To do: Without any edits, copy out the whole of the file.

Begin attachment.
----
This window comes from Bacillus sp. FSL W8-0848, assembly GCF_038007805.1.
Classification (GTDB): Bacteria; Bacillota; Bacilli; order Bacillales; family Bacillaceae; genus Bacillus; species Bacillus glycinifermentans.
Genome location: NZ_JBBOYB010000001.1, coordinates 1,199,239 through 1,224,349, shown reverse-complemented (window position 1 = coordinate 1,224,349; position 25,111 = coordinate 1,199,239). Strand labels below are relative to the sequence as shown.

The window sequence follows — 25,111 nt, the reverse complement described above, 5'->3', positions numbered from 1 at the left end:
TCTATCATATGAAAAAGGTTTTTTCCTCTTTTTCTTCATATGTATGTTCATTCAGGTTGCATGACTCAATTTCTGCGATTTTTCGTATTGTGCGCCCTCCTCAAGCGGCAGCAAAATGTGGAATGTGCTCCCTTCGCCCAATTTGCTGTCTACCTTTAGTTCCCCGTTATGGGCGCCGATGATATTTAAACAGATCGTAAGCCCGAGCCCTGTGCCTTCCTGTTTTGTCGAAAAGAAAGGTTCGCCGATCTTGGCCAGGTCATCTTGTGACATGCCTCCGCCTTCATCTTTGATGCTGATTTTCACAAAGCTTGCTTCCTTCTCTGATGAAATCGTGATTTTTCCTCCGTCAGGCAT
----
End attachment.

This window comes from Bacillus sp. FSL W8-0848, assembly GCF_038007805.1.
Classification (GTDB): Bacteria; Bacillota; Bacilli; order Bacillales; family Bacillaceae; genus Bacillus; species Bacillus glycinifermentans.
Genome location: NZ_JBBOYB010000001.1, coordinates 1,199,239 through 1,224,349, shown reverse-complemented (window position 1 = coordinate 1,224,349; position 25,111 = coordinate 1,199,239). Strand labels below are relative to the sequence as shown.

The window sequence follows — 25,111 nt, the reverse complement described above, 5'->3', positions numbered from 1 at the left end:
TCTATCATATGAAAAAGGTTTTTTCCTCTTTTTCTTCATATGTATGTTCATTCAGGTTGCATGACTCAATTTCTGCGATTTTTCGTATTGTGCGCCCTCCTCAAGCGGCAGCAAAATGTGGAATGTGCTCCCTTCGCCCAATTTGCTGTCTACCTTTAGTTCCCCGTTATGGGCGCCGATGATATTTAAACAGATCGTAAGCCCGAGCCCTGTGCCTTCCTGTTTTGTCGAAAAGAAAGGTTCGCCGATCTTGGCCAGGTCATCTTGTGACATGCCTCCGCCTTCATCTTTGATGCTGATTTTCACAAAGCTTGCTTCCTTCTCTGATGAAATCGTGATTTTTCCTCCGTCAGGCAT